Structuralism Theory and Ethnic Studies Applied

Structuralism Theory and Ethnic Studies Applied

by Emmanuel Paige

Title of chosen passage:  Jane Eyre by Charlotte Brontë (1847)

Structuralism was chosen to analyze Jane Eyre by Charlotte Brontë because it is well suited to examine the literary and fictional elements within the Gothic fiction structure. “A major contribution to the study of structure in literature was made by the intellectual movement called ‘structuralism.’” (Ryan). This can be compared to “the rules governing how chess pieces can be moved, which exist apart from the game yet make it possible” (Ryan).

The advantage to using structuralism is it eliminates outside influence that most of the other theories incorporate. It can compare related structural items shared across works without external influence. Ceteris paribus, all things being equal, is mandatory for this theory. If we are to compare short stories, novels, or artwork, they must all have similarities that can be compared to each other and must conform to the established rules and structures set forth in that genre or style. The disadvantage is that certain things like the history, culture, and psychology of the author are not taken into account. For Gothic fiction, Structuralism is a great theory to use because it can show the “cookie cutter” mold that these stories used to create tales that were predictable and followed strict adherence to the principles guiding these romantic tales.

“Literary structure is also the shape a work has by virtue of its similarity to other works” and that many “follow the same basic plot outline. Claude Lévi-Strauss, a French anthropologist, found that very diverse myths display similar themes, characters, and stories. When placed on top of one another, they display almost identical structures, much as human bodies all have the same skeletal form” (Ryan). Structuralism is beneficial for looking at Gothic fiction because it follows the premise that “Structure in a literary sense also means that works of literature obey conventions that pertain to particular genres” (Ryan).

The term “Gothic” is derived from the Goth people and their culture during the Middle Ages. They are known for a distinctive style of influential designs in architecture, literature, and art. Gothic fiction is a distinct form of literature that shares this influence. It is a genre steeped in a tradition of stock elements and tropes: castles, moats, and moors, tyrants, barons, damsels in distress, lovely maidens, hauntings, ghosts, and murders.  Wuthering Heights by Emily Brontë, The Castle of Otranto by Horace Walpole, and Dracula by Bram Stoker are classic examples of novels that have the fundamental structural elements of the Gothic style. There is usually a handsome hero, a tyrant or villain, a damsel in distress, and some secret shrouded in mystery. There is often a spirit of revenge, combined with an adventurous and suspenseful plot that is always set in a dark and gloomy castle.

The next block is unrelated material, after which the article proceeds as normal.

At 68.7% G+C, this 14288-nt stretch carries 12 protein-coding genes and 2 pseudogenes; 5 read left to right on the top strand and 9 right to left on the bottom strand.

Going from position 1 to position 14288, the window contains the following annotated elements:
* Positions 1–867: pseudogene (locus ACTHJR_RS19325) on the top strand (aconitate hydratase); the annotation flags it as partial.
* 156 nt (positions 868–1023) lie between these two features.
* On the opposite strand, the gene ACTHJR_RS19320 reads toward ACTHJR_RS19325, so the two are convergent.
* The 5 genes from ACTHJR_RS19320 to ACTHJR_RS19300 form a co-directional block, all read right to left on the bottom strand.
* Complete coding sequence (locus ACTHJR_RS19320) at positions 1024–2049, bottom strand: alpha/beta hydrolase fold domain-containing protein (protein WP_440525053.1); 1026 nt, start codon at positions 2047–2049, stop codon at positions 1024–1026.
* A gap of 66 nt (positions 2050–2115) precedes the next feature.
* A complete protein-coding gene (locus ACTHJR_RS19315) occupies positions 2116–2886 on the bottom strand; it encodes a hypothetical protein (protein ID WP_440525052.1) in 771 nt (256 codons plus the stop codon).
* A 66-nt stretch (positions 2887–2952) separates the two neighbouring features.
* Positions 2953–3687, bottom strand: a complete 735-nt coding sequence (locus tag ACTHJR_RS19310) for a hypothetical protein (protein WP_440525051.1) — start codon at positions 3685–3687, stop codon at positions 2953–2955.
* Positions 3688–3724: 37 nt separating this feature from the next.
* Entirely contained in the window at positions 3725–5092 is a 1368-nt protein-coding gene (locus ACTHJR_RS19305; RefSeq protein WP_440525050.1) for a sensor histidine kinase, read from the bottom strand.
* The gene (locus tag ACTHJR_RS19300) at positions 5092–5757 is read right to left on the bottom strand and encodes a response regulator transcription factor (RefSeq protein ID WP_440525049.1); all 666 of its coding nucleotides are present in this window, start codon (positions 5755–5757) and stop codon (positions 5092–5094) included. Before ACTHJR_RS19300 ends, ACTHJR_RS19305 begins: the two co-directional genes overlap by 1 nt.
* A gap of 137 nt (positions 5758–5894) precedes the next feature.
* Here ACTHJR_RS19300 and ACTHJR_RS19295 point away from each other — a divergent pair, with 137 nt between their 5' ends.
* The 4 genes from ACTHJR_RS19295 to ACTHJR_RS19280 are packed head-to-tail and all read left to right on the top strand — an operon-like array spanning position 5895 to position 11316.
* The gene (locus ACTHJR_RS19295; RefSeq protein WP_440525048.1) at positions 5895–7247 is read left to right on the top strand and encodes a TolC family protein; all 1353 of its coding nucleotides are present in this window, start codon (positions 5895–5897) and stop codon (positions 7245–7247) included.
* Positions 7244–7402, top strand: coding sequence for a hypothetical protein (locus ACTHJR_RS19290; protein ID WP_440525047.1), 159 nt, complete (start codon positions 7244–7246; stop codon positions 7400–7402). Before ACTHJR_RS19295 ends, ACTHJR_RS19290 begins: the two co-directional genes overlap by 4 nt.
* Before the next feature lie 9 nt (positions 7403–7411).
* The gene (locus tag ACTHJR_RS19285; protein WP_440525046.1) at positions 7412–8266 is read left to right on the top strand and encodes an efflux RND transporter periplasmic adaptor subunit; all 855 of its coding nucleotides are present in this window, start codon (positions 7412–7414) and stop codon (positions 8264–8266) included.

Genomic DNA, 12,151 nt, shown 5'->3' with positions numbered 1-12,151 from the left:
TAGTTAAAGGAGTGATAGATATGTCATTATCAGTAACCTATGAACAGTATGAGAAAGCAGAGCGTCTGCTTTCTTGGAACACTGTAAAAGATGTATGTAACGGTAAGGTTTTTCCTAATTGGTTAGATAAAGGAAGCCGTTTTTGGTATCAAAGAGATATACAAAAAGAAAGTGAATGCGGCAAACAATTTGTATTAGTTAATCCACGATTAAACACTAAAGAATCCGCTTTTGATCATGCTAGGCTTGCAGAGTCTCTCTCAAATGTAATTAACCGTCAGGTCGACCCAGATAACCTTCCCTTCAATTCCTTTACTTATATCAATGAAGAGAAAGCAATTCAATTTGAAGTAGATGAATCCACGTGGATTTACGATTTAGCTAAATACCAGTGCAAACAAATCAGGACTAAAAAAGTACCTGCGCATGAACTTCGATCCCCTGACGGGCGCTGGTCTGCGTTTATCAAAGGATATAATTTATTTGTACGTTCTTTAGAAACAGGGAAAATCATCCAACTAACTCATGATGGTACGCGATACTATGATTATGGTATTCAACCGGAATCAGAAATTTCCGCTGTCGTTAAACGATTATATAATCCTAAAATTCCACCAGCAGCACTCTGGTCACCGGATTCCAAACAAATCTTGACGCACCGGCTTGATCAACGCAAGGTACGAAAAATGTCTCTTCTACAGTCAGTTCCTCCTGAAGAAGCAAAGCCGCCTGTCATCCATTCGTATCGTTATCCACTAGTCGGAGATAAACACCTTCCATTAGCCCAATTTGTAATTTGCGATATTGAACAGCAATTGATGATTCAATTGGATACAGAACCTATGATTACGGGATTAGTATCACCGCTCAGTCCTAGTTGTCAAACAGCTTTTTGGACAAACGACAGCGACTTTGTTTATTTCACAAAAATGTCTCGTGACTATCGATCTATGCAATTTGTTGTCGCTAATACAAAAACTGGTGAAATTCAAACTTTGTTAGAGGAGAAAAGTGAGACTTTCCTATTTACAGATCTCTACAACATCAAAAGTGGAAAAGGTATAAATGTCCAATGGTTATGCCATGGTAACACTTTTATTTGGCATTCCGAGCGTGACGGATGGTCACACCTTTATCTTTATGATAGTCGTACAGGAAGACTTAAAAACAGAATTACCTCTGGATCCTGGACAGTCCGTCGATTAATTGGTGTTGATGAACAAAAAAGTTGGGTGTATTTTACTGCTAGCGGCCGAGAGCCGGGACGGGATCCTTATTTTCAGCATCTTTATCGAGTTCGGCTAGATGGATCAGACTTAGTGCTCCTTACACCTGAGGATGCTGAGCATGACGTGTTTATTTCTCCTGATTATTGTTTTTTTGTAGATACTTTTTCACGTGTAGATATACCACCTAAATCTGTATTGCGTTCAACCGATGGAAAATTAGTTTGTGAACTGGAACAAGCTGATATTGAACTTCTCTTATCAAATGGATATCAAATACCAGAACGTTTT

“Without the structure of meaning provided by codes, a work of literature would not make sense to its audience. A list of randomly selected events would not function like a work of literature. Add meaning derived from codes the audience recognizes, and the list or sequence of events begins to be a work of literature (Ryan). In Jane Eyre we see stock characters and cultural codes from the structure of the Gothic elements at once: “Well, Jane, being so, it was [my father’s] resolution to keep the property together; he could not bear the idea of dividing his estate and leaving me a fair portion: all, he resolved, should go to my brother, Rowland. Yet as little could he endure that a son of his should be a poor man. I must be provided for by a wealthy marriage” (Brontë). This shows wealth and culture of an aristocratic nature with an estate and property and the foreshadowing of a marriage. These are wealthy people doing things that rich people do, and that is where any good Gothic story begins.

“Fictional narratives generally follow a logical pattern shaped by the consequences that ensue from the actions of the characters” (Ryan). All fiction has basic elements (plot, character, setting, mood, theme, dialogue, etc.) and Gothic fiction in literature is no exception. “In literature, it is more common to speak of generic groupings of works that have similar compositional elements. All tragedies, for example, have structural elements in common such as a moment of recognition or anagnoresi” (Ryan). The patterns of the Gothic are all represented in this passage from Brontë’s novel.

In the passage, abruptly, the there is a shift to a conflict and secret revealed (anagnoresi), “The honeymoon over, I learned my mistake; she was only mad, and shut up in a lunatic asylum. There was a younger brother, too—a complete dumb idiot” (Brontë). It gets even better when a twist is thrown in, “My father and my brother Rowland knew all this; but they thought only of the thirty thousand pounds, and joined in the plot against me” (Brontë). This is standard fare for Gothic fiction. The stage is set and the story will unravel from here with the marriage going sour with the discovery that the bride is cruel and had “a pigmy intellect” full of propensities.

The final element that comes from the structuralist vantage point of a shared trait across all Gothic fiction is that of a tyrant: “Bertha Mason, the true daughter of an infamous mother, dragged me through all the hideous and degrading agonies which must attend a man bound to a wife at once intemperate and unchaste” (Brontë). This is also observed “In Emily Brontë’s Wuthering Heights, Catherine betrays Heathcliff, who represents a positive and vibrant sense of nature that Emily Brontë endorses. Tragedy results from her betrayal of true feeling for more worldly goods” (Ryan) when Heathcliff becomes the tyrant in the end. These are petty tragedies and tyrannies upon the surface, but at some point, they become crucial to the plot and outcome of the Gothic structure. This is all revealed through the lens of Structuralism in literary theory.